Parallels

Cover art Chris Lovegrove for Pendragon: Journal of the Pendragon Society XIV/3 1981

Geoffrey Ashe: “A Certain Very Ancient Book”;
Traces of an Arthurian Source in Geoffrey of Monmouth’s History.
Speculum 56, 2: 1981

Geoffrey Ashe
in association with Debrett’s Peerage
The Discovery of King Arthur
Debrett’s Peerage Limited 1985

A recent guest post by Katie Wilkins of Doing Dewey on Lory Hess’s blog Emerald City Book Review introduced a 1985 publication that stimulated some discussion. It prompted me to look up some reviews I penned of Geoffrey Ashe’s book at the time, plus one of the academic papers that preceded it.

Below is the slightly edited texts of those reviews with some linking commentary, for those who like to muse on the historical origins of the Arthurian legends. The Speculum review is from Pendragon XIV/3, summer 1981, and the book review appeared in Pendragon XVII/4, autumn 1984 (published February 1986). Of necessity the arguments are involved and rather complex — I hope it all has a little more than just historical curiosity!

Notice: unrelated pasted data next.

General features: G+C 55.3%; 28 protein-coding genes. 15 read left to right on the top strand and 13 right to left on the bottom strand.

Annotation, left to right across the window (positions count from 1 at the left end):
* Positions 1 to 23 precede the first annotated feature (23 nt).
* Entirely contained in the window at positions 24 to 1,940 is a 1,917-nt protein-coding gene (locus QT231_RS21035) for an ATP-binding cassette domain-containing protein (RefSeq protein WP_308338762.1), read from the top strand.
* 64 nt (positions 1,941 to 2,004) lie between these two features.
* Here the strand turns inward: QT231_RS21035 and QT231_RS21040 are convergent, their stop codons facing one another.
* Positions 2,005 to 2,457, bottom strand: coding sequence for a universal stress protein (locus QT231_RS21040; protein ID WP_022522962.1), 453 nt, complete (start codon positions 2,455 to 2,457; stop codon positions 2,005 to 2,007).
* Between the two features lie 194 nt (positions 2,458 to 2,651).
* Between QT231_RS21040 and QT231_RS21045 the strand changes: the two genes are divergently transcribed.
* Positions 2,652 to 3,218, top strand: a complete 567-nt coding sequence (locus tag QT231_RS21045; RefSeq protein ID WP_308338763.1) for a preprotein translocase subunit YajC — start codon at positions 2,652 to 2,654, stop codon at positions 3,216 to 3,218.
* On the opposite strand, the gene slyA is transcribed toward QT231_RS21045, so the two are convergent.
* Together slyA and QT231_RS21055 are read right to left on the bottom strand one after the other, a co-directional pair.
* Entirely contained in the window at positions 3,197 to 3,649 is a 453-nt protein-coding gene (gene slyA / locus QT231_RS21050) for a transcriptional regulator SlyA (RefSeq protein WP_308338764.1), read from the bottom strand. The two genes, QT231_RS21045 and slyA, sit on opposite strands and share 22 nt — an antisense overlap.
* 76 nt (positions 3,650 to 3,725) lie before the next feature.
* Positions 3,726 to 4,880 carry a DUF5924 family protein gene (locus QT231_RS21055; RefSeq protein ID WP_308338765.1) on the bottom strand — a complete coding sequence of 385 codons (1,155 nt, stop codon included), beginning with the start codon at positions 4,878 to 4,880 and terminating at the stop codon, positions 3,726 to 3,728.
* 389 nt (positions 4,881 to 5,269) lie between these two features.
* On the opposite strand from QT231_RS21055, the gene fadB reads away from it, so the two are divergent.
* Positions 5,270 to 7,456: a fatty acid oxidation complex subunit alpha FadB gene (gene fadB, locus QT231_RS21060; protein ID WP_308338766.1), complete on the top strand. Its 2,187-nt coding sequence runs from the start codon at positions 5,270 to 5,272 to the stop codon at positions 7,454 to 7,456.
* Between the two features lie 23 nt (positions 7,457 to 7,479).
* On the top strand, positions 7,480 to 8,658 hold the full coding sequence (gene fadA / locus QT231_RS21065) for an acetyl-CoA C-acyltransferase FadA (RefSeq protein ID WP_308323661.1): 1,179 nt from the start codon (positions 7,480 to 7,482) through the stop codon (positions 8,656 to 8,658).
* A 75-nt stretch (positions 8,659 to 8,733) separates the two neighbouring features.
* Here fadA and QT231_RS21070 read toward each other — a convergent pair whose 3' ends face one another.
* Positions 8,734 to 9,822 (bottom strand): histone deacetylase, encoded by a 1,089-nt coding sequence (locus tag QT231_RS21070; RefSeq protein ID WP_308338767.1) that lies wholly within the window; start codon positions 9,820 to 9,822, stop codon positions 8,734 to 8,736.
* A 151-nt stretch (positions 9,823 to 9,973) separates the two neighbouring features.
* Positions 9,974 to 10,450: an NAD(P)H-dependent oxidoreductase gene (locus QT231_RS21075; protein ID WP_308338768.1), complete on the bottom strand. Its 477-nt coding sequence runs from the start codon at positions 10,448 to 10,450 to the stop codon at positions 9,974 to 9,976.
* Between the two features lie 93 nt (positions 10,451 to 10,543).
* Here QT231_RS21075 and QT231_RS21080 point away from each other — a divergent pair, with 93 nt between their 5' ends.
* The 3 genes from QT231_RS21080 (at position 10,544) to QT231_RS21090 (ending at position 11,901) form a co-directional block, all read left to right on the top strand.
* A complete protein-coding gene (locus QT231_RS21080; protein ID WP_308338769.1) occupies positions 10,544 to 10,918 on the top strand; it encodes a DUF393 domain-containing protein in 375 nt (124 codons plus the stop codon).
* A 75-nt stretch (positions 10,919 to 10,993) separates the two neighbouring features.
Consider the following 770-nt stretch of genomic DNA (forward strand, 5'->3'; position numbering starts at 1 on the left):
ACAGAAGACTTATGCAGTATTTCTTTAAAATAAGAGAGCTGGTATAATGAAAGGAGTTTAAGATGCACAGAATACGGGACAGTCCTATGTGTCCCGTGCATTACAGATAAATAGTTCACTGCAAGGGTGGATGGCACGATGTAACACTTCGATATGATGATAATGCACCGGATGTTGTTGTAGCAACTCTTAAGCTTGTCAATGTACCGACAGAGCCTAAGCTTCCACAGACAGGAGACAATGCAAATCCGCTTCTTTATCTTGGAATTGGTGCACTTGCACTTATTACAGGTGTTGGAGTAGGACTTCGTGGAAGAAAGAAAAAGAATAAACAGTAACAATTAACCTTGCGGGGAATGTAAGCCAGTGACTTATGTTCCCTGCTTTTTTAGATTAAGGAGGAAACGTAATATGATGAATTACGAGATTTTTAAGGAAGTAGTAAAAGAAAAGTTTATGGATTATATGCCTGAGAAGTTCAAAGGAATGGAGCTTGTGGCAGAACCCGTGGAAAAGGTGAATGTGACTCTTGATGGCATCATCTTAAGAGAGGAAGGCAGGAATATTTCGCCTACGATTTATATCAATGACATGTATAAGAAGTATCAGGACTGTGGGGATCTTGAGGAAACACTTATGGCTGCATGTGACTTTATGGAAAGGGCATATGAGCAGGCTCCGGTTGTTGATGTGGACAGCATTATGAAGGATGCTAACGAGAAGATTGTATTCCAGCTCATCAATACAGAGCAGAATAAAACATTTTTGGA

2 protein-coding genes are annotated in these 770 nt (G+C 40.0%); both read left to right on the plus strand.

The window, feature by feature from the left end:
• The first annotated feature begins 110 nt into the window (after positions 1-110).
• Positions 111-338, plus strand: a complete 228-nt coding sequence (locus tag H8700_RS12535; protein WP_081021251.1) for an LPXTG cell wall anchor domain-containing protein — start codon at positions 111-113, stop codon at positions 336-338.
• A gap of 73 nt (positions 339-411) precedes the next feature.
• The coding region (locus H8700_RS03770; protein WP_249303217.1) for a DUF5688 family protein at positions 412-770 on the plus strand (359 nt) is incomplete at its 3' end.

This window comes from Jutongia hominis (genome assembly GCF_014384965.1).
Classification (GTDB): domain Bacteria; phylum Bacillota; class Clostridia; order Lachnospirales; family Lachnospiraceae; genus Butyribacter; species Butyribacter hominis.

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Rex Futurus

King Arthur by Julia Margaret Cameron

I have a confession: I’m not a fan of Arthurian fiction.

There, I’ve said it. Why so? It comes from a half century of involvement in Arthurian matters, from archaeological research to editing a society journal, during which I came into forced contact with innumerable theories about ‘rex quondam’ in fiction, in non-fiction and creative non-fiction. Some were plausible, most were speculative, and whole libraries of them were, frankly, preposterous. So in a way I’m the last person to be enthusiastic about this particular literary genre.

And yet, there are aspects I delight in. In amongst the many servings of clichéd tropes (many even falling far short of Steinbeck’s 1976 Malory-inspired The Acts of King Arthur and His Noble Knights) there are gems that catch the eye. Three overlapping areas I’ve noticed concern the King himself, Merlin and the Grail, so I shall divide this discussion into these three sections. Also, along the spectrum shading from history to legend is another axis taking us from an imagined past to a future via a notional ‘present’. To keep things a little focused I shall confine myself to the 20th century; needless to say this is neither a comprehensive survey nor an impersonal one.

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Literal rather than literary

chevalier

Three Arthurian Romances:
poems from Medieval France

Translated with an introduction and notes by Ross G Arthur
Everyman 1996